Yes – you need to take your Jaguar on holiday… The ever-increasing popularity of taking a touring holiday in the Scottish Highlands has prompted me to think of those of you who might be contemplating a trip ‘over the border’, and to offer a few words of experience from a Jaguar XK owner who actually LIVES here…

In the Scottish Highlands, while the minor roads are often single-track and severely pot-holed, the main roads are two-way, mostly well-surfaced, and, out of the peak tourist season, pretty-much traffic-free. (Peak season is June to September).



When driving in the Highlands, you need to be very aware of animals on the road. Sheep grazing with heads down on the roadside verge are unlikely to be a problem and can largely be ignored, but beware in spring when there are lambs about, or if there are sheep on both sides of the road – they may cross to be with their mates without warning. Cattle in the road are pigs… Urmm… by that I mean that cattle will stand still in the middle of the road and look blankly at you. Hooting your horn will have no effect on them whatsoever. If you are brave enough, you will need to get out of your car and apply a hefty whack to the rump of the nearest bovine. This may get things mooving in more ways than one. I’m sorry – there are very few car-washes in the Highlands… Then there’s the deer. We have lots of them in the Highlands. They sometimes gather close to roads, especially in winter when there is snow on the hills. Deer can move very fast when alarmed. Red deer are big – the size of a pony – so hitting one at 60mph can write off a car– so be VERY aware.



Then there’s the weather… It rains a lot here, so don’t come with balding tyres, fit new wiper blades prior to your trip, and pack a waterproof jacket for when you get out of your car. In winter – you may encounter snow. You will see snow on the hills much of the time from November to March. Snow can fall during the same period at road level as well, though the Council gritting trucks do a pretty good job of keeping the roads open. However, it is a bum-clenching experience to drive your precious wide-tyred Jaguar on 3-inch deep slush…



Having said that, there are also periods of time between October and May when the sun is shining, the roads are dry and deserted, and the scenery is sparkling. I can think of very few more rewarding experiences than that of unleashing your car on such roads. Of course, I am quite sure that no responsible Jaguar driver would ever exceed the national speed limit, which is 60mph here, the same as in England. However, there are many stretches of Highland roads that seriously tempt a little extra pressure on the right pedal. As far as I am aware, there are no fixed speed/safety cameras in the North West Highlands - though be sure - the local police regularly patrol using unmarked cars, and also employ mobile camera vans. It is up to you to drive responsibly and safely.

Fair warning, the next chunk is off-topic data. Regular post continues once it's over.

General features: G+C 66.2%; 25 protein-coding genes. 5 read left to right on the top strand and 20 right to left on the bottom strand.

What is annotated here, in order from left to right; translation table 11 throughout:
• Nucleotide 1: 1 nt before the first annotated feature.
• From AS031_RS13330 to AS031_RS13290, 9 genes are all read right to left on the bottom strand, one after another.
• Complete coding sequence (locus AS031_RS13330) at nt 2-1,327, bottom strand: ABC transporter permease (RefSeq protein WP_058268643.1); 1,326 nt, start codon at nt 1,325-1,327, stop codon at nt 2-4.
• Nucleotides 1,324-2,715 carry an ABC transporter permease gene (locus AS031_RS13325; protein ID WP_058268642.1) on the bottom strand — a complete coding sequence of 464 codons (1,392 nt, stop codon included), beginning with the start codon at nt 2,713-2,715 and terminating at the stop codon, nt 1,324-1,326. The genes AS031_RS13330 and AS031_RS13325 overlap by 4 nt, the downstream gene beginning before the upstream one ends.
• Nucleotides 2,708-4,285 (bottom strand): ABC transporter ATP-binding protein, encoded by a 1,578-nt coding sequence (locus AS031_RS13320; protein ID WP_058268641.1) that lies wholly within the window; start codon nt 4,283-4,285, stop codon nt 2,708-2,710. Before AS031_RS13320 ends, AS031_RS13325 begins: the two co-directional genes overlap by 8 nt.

This is Puss in Glencoe - before she had her 'PS55' registration 

Where are the best routes? Well – once you get north of Perth or Crianlarich (depending on which way you come here) there are not that many roads to choose from. However - the A9 from Perth to Inverness is one to avoid, being busy with trucks and dotted with 50mph limits and average speed cameras. The A82 from Tyndrum through Glencoe is awesome – both the road and the scenery. The A887/A87 from Invermoriston to Skye is one of my personal favourites, second only to the A832/A890 from Garve to Skye. You wouldn’t regret a trip up the A835 from Tore (Inverness) to Ullapool either, and the Isle of Skye itself has some fine roads and even finer views. The scenery gets ever more spectacular the further north and west you go. Spending some time on Google streetview when planning your route will forewarn you of any stretches of single-track road that you may encounter.



When you visit – and by now, you should be convinced that you must – I do urge you to plan ahead. You will want to spend several days in the Highlands. In tourist season, there are so many overseas visitors here, you must book accommodation well in advance of your visit. Out of season, many accommodation providers close for winter, so you STILL need to book well in advance. At any time of year - don’t expect to find any eating places serving food after 9.00 pm. Also - keep your fuel tank topped up – garages are few are far between. Petrol on the Islands is subsidised by the Government to the tune of 5p per litre, but there’s no supermarket fuel here, so expect to pay more per litre than in most English towns. If you are a fan of super-unleaded – you may not find it available at every filling station.

If you are not already on your phone or computer booking your trip to Scotland, and have any questions that I may be able to help you with – please ask-away. I look forward to seeing photos of your trip in the forum…


Tuesday, 3 October 2017

Another Short Break

We've been away for another little break. A glance at the photos might tell you where...

Sue and I stayed in what I can only describe as one of the very best B&Bs I have ever experienced. http://www.grangefarmhousebnb.co.uk/ . The guest rooms are spacious and nicely furnished. Breakfast was a feast, including home made bread and preserves, and even honey from the hives in the garden. The owners were just so helpful, providing us with guide books, leaflets and information about everything in which we mentioned an interest.

West Wing Room, Grange Farmhouse B&B
Ready for breakfast
The farmhouse stands just a mile from the centre of Dunfermline, so on day one, Sue and I were happy to leave Puss safely at the house and walk into town. Dunfermline was a surprising place to us. A huge and beautiful park - Pittencreiff - flanks one side of the town. The park has woodland, lawns, formal flower beds, herbaceous areas, a large glasshouse... there's plenty to explore. Also in Dunfermline are substantial remains of an abbey and royal palace. Just open this year is a fine new library, museum and gallery. The town was the birthplace of a child who became one of the world's richest men - Andrew Carnegie. Although living most of his life in America, he never forgot his roots and left a considerable sum of money in trust to the town. It would seem that his money is still being well-spent.